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  • chen

    Great website! It helps me a lot in my interviews~ Just want to say thank you!

  • Arup

    Class is a way of wrapping all the information related to an object or you can say class is similar to datatypes used in c.
    Object is a variable of class datatypes .
    Ex: if Colour is the class then red is the object of colour class

  • Abidemi

    Thank you very much…while it’s alittle shaky it makes so much sense

  • Eddy Ekofo

    Thank you for that! God bless

  • Yawn

    ‘Cat’ is a class but ‘a cat’ is an object.

  • Josh

    Great ! I have a silly doubt to ask –

    If object Lion belongs to class Animal, will the specific characteristics of Lion (i.e. animal with fur or an animal known as the king of jungle) be defined for the object (Lion) or in the generic class template (Animal)

    b) Is it right to call the attributes that we assign to the class or object as methods (instructions) ?

    Thank you.

  • Jain

    Thanks. Easy to understand

  • bufflowbill

    thank you. taking a class now and that helped

  • faizan

    easy to understand the concept of class and object thanks

  • Class is a template for creating objects which defines its state and behavior. A class contains field and method to define the state and behavior of its object.
    for more visit here

  • Abdelouahab Abdenour Aliane

    thank you ^_^
    note that in python, object are classes!

  • Gustav Streicher

    You will probably first create the class, which exists in your code, and then write the instantiation instruction code of the object which will also exist in your code. When your program is executed the instantiation instructions with the properties of the object that you have defined will be sent to the class and then an object with those properties will be created in your computers memory and removed at the point where you ‘coded’ it to be removed thereby completing its lifetime.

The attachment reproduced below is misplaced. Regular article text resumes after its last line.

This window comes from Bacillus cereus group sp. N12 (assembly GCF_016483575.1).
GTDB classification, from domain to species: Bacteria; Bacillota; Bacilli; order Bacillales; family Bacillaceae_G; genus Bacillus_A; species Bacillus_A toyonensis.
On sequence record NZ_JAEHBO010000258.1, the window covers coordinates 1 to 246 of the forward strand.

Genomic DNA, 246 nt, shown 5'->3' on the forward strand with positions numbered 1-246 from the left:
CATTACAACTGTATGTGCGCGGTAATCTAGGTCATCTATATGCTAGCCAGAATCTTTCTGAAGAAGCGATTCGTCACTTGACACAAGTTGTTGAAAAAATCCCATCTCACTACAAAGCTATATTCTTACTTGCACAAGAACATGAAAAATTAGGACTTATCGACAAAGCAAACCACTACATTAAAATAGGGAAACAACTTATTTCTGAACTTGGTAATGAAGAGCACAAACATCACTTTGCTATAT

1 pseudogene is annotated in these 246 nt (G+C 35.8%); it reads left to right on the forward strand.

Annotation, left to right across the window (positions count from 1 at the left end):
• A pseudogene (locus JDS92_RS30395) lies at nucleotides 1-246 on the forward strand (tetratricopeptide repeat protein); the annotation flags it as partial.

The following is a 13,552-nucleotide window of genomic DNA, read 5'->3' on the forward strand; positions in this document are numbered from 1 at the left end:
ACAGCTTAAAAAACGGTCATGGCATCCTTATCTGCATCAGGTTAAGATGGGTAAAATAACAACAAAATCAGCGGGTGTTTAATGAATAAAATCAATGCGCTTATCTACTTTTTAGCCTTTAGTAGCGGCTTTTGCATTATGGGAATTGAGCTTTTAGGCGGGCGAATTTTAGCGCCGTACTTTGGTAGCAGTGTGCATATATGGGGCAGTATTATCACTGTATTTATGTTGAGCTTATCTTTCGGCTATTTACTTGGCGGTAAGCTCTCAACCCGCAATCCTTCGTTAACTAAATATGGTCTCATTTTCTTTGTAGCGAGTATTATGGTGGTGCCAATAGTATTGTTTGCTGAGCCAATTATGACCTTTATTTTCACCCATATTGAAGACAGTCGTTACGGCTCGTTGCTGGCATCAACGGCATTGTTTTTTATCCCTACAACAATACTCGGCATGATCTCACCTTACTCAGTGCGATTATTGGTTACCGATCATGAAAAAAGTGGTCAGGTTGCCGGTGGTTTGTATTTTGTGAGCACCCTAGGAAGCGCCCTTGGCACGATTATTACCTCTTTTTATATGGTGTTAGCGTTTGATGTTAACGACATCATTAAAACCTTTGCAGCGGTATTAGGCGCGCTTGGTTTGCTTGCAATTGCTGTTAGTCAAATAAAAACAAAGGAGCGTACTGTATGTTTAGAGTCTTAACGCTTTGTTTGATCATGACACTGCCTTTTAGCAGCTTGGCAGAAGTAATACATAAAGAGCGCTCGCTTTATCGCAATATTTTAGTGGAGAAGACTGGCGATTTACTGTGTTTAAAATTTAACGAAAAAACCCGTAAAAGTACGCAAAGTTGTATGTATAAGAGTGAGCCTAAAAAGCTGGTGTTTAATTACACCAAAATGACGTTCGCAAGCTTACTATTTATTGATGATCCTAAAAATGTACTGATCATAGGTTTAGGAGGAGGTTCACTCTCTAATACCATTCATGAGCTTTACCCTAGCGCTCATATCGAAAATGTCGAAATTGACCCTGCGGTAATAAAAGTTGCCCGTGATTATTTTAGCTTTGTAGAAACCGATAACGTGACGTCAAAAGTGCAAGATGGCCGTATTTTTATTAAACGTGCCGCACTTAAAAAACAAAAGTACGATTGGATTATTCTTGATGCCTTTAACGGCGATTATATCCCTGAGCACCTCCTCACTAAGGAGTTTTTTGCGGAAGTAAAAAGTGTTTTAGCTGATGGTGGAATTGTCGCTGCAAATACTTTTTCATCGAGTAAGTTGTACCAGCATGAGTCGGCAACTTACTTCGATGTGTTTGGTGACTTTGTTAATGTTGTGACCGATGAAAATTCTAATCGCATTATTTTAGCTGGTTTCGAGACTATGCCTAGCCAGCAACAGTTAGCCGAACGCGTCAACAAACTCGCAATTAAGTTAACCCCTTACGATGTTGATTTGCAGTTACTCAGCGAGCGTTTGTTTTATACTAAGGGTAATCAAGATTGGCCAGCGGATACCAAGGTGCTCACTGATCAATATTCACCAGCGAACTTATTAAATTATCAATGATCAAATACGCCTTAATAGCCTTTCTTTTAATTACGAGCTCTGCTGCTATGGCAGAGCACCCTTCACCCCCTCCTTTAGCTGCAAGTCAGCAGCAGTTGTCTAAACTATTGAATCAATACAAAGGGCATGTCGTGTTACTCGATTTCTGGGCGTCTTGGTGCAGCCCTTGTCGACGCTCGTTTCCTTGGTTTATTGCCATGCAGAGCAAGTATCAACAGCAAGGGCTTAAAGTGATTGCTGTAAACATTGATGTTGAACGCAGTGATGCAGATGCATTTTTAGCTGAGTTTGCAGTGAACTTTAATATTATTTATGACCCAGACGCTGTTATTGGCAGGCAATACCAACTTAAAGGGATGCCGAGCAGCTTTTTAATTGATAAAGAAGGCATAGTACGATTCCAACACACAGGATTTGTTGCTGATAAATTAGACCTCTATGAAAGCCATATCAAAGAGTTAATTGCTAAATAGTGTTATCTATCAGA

• Sudha

    I have a doubt.. Will u please help me for clarifying? Is class first or object? what executes first?

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  • Michael

    But some objects can also be classes some times, i.e a lion is an object of the animal class, but also a lion class. isn’t so?


  • Shubham

    Beautifully explained, thanks.

  • Matt

    Woops I mean instantiated not initialized.

  • Matt

    You’re right. Cat, Lion and Zebra are sub-classes of the Animal class. Only when the class is initialized does it become an object (An actual instance of a class). I would describe a class as a blueprint of an object.

  • vamsi

    good one

  • Robert

    Surely Cat, Lion, Zebra etc. are classes, with a common ancestor of Animal related through the OO concept of inheritance.
    Specific instances (objects) would be individual animals — e.g. that cat on the chair, who is called Fluffy, is four years old, weighs 10 kg and had fish for dinner.

  • anonymous

    Good explanation and easy to understand..

  • incognito

    Nicely explained with simple example, just the way I like it 😉